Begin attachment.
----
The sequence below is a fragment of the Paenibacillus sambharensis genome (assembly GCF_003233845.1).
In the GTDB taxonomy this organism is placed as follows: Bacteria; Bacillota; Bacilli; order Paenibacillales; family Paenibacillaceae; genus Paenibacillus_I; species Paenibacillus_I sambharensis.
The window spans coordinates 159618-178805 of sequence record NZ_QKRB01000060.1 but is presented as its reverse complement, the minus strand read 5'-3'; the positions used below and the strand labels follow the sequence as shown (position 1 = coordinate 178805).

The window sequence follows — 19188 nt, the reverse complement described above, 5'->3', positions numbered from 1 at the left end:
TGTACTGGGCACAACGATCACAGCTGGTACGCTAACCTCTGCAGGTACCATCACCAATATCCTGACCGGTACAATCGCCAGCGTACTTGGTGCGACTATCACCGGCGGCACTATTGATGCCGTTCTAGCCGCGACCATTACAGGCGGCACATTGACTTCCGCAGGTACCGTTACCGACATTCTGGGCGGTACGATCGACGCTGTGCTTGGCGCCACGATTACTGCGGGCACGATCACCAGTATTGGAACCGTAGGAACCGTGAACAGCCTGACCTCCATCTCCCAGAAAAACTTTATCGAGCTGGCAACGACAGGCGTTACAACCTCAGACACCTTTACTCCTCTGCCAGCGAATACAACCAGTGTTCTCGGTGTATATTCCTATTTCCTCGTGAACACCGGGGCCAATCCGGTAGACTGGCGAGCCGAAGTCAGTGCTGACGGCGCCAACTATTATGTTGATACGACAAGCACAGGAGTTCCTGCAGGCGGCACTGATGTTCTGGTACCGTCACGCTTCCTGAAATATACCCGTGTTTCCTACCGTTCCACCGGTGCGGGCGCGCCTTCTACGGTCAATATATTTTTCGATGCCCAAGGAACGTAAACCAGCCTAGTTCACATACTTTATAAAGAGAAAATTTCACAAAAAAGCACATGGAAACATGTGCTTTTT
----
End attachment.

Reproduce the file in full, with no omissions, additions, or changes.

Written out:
The sequence below is a fragment of the Paenibacillus sambharensis genome (assembly GCF_003233845.1).
In the GTDB taxonomy this organism is placed as follows: Bacteria; Bacillota; Bacilli; order Paenibacillales; family Paenibacillaceae; genus Paenibacillus_I; species Paenibacillus_I sambharensis.
The window spans coordinates 159618-178805 of sequence record NZ_QKRB01000060.1 but is presented as its reverse complement, the minus strand read 5'-3'; the positions used below and the strand labels follow the sequence as shown (position 1 = coordinate 178805).

The window sequence follows — 19188 nt, the reverse complement described above, 5'->3', positions numbered from 1 at the left end:
TGTACTGGGCACAACGATCACAGCTGGTACGCTAACCTCTGCAGGTACCATCACCAATATCCTGACCGGTACAATCGCCAGCGTACTTGGTGCGACTATCACCGGCGGCACTATTGATGCCGTTCTAGCCGCGACCATTACAGGCGGCACATTGACTTCCGCAGGTACCGTTACCGACATTCTGGGCGGTACGATCGACGCTGTGCTTGGCGCCACGATTACTGCGGGCACGATCACCAGTATTGGAACCGTAGGAACCGTGAACAGCCTGACCTCCATCTCCCAGAAAAACTTTATCGAGCTGGCAACGACAGGCGTTACAACCTCAGACACCTTTACTCCTCTGCCAGCGAATACAACCAGTGTTCTCGGTGTATATTCCTATTTCCTCGTGAACACCGGGGCCAATCCGGTAGACTGGCGAGCCGAAGTCAGTGCTGACGGCGCCAACTATTATGTTGATACGACAAGCACAGGAGTTCCTGCAGGCGGCACTGATGTTCTGGTACCGTCACGCTTCCTGAAATATACCCGTGTTTCCTACCGTTCCACCGGTGCGGGCGCGCCTTCTACGGTCAATATATTTTTCGATGCCCAAGGAACGTAAACCAGCCTAGTTCACATACTTTATAAAGAGAAAATTTCACAAAAAAGCACATGGAAACATGTGCTTTTT